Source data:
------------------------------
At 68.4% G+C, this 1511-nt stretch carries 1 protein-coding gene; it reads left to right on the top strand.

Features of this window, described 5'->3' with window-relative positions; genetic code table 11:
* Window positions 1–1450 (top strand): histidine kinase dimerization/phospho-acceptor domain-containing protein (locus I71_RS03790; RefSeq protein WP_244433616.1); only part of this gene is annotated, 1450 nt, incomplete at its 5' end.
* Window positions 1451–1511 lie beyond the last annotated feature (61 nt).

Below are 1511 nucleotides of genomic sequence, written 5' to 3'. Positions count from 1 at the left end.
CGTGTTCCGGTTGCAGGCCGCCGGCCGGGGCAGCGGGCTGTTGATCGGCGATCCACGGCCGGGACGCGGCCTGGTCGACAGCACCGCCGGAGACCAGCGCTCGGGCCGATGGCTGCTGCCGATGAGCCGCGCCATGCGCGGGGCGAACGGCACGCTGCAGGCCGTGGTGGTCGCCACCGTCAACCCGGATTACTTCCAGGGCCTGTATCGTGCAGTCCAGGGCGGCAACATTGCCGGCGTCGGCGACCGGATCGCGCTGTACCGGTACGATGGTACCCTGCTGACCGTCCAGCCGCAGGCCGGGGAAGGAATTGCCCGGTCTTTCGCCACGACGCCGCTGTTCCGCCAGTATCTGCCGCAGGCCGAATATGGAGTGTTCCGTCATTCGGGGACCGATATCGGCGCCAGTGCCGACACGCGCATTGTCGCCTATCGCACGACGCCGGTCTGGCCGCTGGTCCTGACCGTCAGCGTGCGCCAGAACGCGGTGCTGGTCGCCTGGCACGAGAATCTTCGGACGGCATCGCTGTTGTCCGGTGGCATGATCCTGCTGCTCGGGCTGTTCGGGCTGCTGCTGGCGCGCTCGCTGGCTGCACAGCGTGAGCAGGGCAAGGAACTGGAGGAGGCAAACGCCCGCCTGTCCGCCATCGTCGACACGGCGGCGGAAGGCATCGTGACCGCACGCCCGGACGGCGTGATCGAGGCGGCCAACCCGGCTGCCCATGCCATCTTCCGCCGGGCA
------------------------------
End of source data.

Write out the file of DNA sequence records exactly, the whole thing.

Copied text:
At 68.4% G+C, this 1511-nt stretch carries 1 protein-coding gene; it reads left to right on the top strand.

Features of this window, described 5'->3' with window-relative positions; genetic code table 11:
* Window positions 1–1450 (top strand): histidine kinase dimerization/phospho-acceptor domain-containing protein (locus I71_RS03790; RefSeq protein WP_244433616.1); only part of this gene is annotated, 1450 nt, incomplete at its 5' end.
* Window positions 1451–1511 lie beyond the last annotated feature (61 nt).

Below are 1511 nucleotides of genomic sequence, written 5' to 3'. Positions count from 1 at the left end.
CGTGTTCCGGTTGCAGGCCGCCGGCCGGGGCAGCGGGCTGTTGATCGGCGATCCACGGCCGGGACGCGGCCTGGTCGACAGCACCGCCGGAGACCAGCGCTCGGGCCGATGGCTGCTGCCGATGAGCCGCGCCATGCGCGGGGCGAACGGCACGCTGCAGGCCGTGGTGGTCGCCACCGTCAACCCGGATTACTTCCAGGGCCTGTATCGTGCAGTCCAGGGCGGCAACATTGCCGGCGTCGGCGACCGGATCGCGCTGTACCGGTACGATGGTACCCTGCTGACCGTCCAGCCGCAGGCCGGGGAAGGAATTGCCCGGTCTTTCGCCACGACGCCGCTGTTCCGCCAGTATCTGCCGCAGGCCGAATATGGAGTGTTCCGTCATTCGGGGACCGATATCGGCGCCAGTGCCGACACGCGCATTGTCGCCTATCGCACGACGCCGGTCTGGCCGCTGGTCCTGACCGTCAGCGTGCGCCAGAACGCGGTGCTGGTCGCCTGGCACGAGAATCTTCGGACGGCATCGCTGTTGTCCGGTGGCATGATCCTGCTGCTCGGGCTGTTCGGGCTGCTGCTGGCGCGCTCGCTGGCTGCACAGCGTGAGCAGGGCAAGGAACTGGAGGAGGCAAACGCCCGCCTGTCCGCCATCGTCGACACGGCGGCGGAAGGCATCGTGACCGCACGCCCGGACGGCGTGATCGAGGCGGCCAACCCGGCTGCCCATGCCATCTTCCGCCGGGCA